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I'm using BitConverter.ToInt32 to pack 3 byte values into an int, like so:

byte R = 0;
byte G = 0;
byte B = 0;
int i = BitConverter.ToInt32(new byte[] { R, G, B, 0 }, 0);

Is there a faster way to do this that doesn't involve the creation of a new int each time? Getting the bytes out of an int is easy:

int i = 34234;
byte B = (byte)(i >> 0);
byte G = (byte)(i >> 8);
byte R = (byte)(i >> 16);

Is there a simple way to reverse this process and use bit-shifting to write the RGB bytes back over an existing int?

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3  
Why are you worried about the creation of a new int? Creating an int is free. The part to be concerned about is creation of a new byte[] every time. –  Gabe Mar 28 '10 at 16:59
    
@gabe: this is just sample code. In the real code, I was assigning to a pre-instantiated class-level byte array. Creating an int is virtually free, but not if you're doing this for hundreds of 320 x 240 arrays. The bit-shifting is significantly faster than BitConverter.ToInt32. –  MusiGenesis Mar 28 '10 at 17:03
2  
You're convoluting RGB and BGR here (the two code snippets do not round-trip). –  Ben Voigt Mar 28 '10 at 17:23
    
Creating an int isn't "virtually" free -- it's completely free. BitConverter isn't slow. Putting the bytes into the array and making the functino call is what's slow. –  Gabe Mar 28 '10 at 17:52
    
I finally did some benchmarking on this: stackoverflow.com/questions/4326125/… It seems that the function call overhead of BitConverter is fairly significant. –  Gabe Dec 2 '10 at 6:13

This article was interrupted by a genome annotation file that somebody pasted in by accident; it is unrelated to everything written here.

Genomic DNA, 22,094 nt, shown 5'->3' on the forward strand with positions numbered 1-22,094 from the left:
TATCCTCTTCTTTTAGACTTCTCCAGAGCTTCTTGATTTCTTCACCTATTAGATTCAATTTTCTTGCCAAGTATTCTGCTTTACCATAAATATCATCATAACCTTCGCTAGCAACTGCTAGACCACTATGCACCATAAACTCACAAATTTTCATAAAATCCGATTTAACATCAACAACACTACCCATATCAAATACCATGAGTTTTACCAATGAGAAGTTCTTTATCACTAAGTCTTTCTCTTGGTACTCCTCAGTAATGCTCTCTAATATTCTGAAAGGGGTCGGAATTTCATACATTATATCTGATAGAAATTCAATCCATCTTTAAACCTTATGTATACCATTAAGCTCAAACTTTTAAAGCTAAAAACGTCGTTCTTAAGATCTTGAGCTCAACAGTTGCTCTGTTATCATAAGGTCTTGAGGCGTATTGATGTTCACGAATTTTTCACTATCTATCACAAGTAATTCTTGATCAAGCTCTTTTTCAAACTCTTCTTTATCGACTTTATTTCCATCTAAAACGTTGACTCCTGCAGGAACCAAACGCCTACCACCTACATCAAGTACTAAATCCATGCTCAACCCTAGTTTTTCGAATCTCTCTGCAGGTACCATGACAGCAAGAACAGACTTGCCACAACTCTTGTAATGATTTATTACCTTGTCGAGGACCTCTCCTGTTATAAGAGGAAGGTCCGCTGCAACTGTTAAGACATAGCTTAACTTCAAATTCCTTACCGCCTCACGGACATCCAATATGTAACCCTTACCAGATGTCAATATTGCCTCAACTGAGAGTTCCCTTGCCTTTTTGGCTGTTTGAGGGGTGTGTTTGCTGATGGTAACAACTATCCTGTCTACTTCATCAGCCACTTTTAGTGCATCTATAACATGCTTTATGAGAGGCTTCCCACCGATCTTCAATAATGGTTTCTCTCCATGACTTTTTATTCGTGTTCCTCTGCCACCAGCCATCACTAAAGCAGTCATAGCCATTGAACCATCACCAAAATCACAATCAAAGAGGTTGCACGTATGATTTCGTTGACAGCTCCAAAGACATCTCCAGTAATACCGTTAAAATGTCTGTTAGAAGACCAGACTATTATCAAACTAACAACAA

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2 Answers

up vote 8 down vote accepted
int i = (B << 0) | (G << 8) | (R << 16);
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Shifting by 0 is not really necessary. –  IVlad Mar 28 '10 at 17:00
    
The winner - but I can't accept for another 9 minutes. –  MusiGenesis Mar 28 '10 at 17:00
    
Love the Lemmings avatar, by the way. I think I mentioned that before. –  MusiGenesis Mar 28 '10 at 17:04
4  
@IVlad: But it makes the code much better to read, at no cost. –  Henk Holterman Mar 28 '10 at 17:15
2  
This undoes the bit-shifting shown, which is in BGR(A) format. But it isn't equivalent to the BitConverter snippet, which uses RGB(A) format. –  Ben Voigt Mar 28 '10 at 17:25
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You ought to consider the Color structure. It has R, G and B properties and FromArgb() and ToArgb() methods.

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3  
You'd think Color would be ideal for this, but it's piggishly slow. –  MusiGenesis Mar 28 '10 at 17:00
1  
Hard to see how it could be, it uses simple shifts, and and or, just like regular code. –  Hans Passant Mar 28 '10 at 17:11
    
Try it for yourself. –  MusiGenesis Mar 28 '10 at 17:36
2  
I can confirm Musi's findings. Color.FromRgb is even slower than the BitConverter. –  Henk Holterman Mar 28 '10 at 17:40
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